Thursday, June 21, 2012
Roll of Thunder, Hear My Cry
Title: Roll of Thunder, Hear My Cry (Mildred Taylor)
Rating: *** (3 out of 3 stars possible, "A")
Title: The Watsons Go to Birmingham--1963 (Christopher Paul Curtis)
Rating: ** (2 out of 3 stars possible, "B")
Audience: 5th Grade and Up
I volunteered in my 5th grader's public school library this past school year and was introduced to these 2 civil rights/race relations gems. The librarian mentioned one teacher in particular who insisted on reading Roll of Thunder, Hear My Cry to his class every year. I observed that the 4-5 class-time books my own daughter's reading/social studies teacher offered this past year seemed to focus mainly on adventure reading meant to hook the boys with limited attention spans. After hearing just a chapter of each of these books read aloud I knew I needed to offer my daughter something more convicting and important than just another Rick Riordan escapist escapade.
I keep a lot of book lists around and many of these race relations/historical fiction titles were also listed in another anthology: The Read-Aloud Handbook by Jim Trelease. As a Christian, not to mention a suburban white Christian, I need to better understand the persecution and lack of justice our country historically offered to minority races. I'm responsible to instill a better understanding in my children. Recently, my (outspoken) 7 year old met a young, black friend and announced "Twenty years ago your people were slaves to my people!" Obviously, I have some work to do.
Roll of Thunder, Hear My Cry is the shining star of it's genre. Told from the point of view of 9 year old African-American Cassie Logan, this Newbery Medal winner contains the right mixture of humor and drama. The reader will cringe as the whites-only bus bears down daily on the black children walking to school and may object out loud at the injustice of battered, hand-me-down books these same children receive in their segregated school. Then the reader will cheer when Cassie and her brothers exact revenge on the bus, only to be reminded that revenge never trumps honest justice. The Logans are a model, devoted family. As rare landowners in rural, depression-era Mississippi, they work multiple jobs and value education to provide their children with a better future. Related books by Taylor include Let the Circle Be Unbroken, Road to Memphis and The Land.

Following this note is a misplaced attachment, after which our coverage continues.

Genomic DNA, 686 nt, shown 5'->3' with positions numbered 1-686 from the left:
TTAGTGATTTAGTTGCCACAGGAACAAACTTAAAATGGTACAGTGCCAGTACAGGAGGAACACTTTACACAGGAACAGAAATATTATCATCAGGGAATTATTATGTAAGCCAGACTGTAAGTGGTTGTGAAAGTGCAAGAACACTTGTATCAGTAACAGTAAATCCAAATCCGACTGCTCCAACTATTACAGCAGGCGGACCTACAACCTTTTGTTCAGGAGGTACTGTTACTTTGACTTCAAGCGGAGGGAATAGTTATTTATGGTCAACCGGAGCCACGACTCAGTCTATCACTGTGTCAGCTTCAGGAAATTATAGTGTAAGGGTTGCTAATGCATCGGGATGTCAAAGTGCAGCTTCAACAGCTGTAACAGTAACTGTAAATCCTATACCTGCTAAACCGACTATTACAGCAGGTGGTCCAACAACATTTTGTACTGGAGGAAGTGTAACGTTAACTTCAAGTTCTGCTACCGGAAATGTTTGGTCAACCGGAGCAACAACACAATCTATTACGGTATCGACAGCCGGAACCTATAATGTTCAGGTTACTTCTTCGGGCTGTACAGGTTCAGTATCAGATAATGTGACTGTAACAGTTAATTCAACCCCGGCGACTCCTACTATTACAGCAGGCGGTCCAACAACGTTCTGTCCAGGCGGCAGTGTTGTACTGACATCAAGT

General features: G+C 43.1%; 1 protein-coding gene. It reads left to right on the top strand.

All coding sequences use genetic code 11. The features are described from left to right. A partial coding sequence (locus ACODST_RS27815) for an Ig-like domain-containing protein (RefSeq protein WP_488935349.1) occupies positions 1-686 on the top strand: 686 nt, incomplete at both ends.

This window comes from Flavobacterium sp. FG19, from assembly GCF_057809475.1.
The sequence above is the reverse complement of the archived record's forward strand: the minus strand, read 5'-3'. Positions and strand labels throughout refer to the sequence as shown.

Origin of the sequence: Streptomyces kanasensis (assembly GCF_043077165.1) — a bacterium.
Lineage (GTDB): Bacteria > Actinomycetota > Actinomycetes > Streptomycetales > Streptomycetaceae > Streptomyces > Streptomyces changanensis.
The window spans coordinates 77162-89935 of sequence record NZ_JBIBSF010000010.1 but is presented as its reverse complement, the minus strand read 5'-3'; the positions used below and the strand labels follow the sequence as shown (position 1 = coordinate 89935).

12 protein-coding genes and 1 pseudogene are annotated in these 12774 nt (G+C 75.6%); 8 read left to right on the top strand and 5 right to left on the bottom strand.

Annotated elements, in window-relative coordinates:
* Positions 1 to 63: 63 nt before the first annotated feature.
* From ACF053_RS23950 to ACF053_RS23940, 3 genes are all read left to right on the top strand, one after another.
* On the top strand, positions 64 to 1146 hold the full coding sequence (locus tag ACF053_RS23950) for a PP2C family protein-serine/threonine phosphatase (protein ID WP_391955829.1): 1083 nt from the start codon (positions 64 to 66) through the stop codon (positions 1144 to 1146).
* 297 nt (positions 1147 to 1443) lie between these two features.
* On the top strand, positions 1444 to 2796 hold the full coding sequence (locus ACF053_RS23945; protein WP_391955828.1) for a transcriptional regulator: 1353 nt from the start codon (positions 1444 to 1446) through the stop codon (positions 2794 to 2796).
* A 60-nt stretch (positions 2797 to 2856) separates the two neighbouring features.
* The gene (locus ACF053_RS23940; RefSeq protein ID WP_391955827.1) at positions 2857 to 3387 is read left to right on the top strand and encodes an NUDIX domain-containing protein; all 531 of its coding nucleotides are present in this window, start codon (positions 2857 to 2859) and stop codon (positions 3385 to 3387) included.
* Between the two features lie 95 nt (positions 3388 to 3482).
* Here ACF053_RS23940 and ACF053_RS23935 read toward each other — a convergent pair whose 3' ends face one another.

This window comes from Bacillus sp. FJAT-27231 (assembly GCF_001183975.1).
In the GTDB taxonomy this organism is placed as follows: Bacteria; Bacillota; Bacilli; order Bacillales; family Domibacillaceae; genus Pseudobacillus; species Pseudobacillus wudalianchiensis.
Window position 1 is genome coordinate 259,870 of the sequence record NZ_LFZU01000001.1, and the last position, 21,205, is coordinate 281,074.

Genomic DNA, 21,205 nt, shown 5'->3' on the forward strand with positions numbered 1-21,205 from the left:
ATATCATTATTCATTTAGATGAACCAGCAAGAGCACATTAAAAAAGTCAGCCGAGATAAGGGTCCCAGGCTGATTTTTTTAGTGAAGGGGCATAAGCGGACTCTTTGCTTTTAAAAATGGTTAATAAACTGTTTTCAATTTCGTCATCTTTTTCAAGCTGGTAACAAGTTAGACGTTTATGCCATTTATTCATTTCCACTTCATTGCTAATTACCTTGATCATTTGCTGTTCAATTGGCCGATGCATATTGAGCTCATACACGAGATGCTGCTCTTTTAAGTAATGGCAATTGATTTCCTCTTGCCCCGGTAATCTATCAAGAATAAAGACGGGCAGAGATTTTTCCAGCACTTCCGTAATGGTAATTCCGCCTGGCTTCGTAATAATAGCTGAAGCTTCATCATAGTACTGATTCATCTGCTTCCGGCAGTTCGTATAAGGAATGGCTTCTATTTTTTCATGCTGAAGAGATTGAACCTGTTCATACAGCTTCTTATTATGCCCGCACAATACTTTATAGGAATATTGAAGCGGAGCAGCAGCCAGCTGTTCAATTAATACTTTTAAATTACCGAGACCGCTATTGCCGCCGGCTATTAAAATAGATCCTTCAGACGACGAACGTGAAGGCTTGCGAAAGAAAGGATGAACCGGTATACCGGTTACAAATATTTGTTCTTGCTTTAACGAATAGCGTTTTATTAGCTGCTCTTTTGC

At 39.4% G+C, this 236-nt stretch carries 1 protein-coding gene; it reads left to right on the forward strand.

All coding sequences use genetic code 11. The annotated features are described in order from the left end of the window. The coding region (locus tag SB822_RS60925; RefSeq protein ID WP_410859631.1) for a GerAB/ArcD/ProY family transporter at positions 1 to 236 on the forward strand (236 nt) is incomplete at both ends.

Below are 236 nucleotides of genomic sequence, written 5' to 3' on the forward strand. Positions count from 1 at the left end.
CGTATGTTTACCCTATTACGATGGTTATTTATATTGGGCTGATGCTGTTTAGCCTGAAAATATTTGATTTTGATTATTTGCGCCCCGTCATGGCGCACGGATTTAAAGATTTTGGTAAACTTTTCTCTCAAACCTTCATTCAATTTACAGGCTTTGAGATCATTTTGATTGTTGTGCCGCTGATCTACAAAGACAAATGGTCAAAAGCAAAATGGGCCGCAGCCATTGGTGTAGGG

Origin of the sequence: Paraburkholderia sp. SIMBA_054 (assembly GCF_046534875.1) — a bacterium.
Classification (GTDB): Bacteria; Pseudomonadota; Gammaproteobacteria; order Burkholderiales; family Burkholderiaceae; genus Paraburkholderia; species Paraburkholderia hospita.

The Watsons Go to Birmingham--1963 is Christopher Paul Curtis's first novel and reflects a blend of the author's Flint, MI family transposed on top of true events that took place in Alabama in 1963. Ten year old Kenny Watson narrates this story about his older brother, Byron, and little sister Joey. Because Byron is a bully on his way to becoming a juvenile delinquent (tongue in cheek), the language is much rougher than in Roll of Thunder. The boys practice swearing and the word a** is used twice (in heated context) and d*** is used about twice as well. But family role models remain strong and "By's" parents never let him escape consequences. The plot climaxes when the family drives to Birmingham where Byron encounters the discipline of his sweet and sassy Grandmother. After two dramatic events the family returns to Michigan much changed. Sunday School is given a role in this book, including the mention of Jesus as a "saver." The events in Birmingham are somewhat clouded by supernatural intervention, but the power of the story remains. The humorous parts of this book are laugh-out-loud funny, and while it received a Newbery Honor, it is not as strong a literary contender as Roll of Thunder. Curtis has a number of quality youth novels to his credit: The Mighty Miss Malone, the Newbery Honor book Elijah of Buxton, the Newbery winner Bud, Not Buddy.
If we ourselves have been reading and watching The Help for the last year, the least we can do is introduce our young people to the same important themes. Here are other options (some fiction, some historical, some for younger children, some for older) still on my reading list:
The Friendship-Mildred Taylor
Leon's Story-Walter Tillage
The Story of Ruby Bridges-Robert Coles (also a movie)
A School for Pompey Walker-Michael Rosen
Richard Wright and the Library Card-William Miller
Amistad Rising-Veronica Chambers
Dear Benjamin Baneker-Andrew Pinkney
Molly Bannaky-Alice McGill
George Washington Carver-Lawrence Elliott
Up From Slavery-Booker T. Washington
To Kill a Mockingbird (Harper Lee) is, of course, a gold standard classic, but its mature themes are better suited for 9th or 10th grades.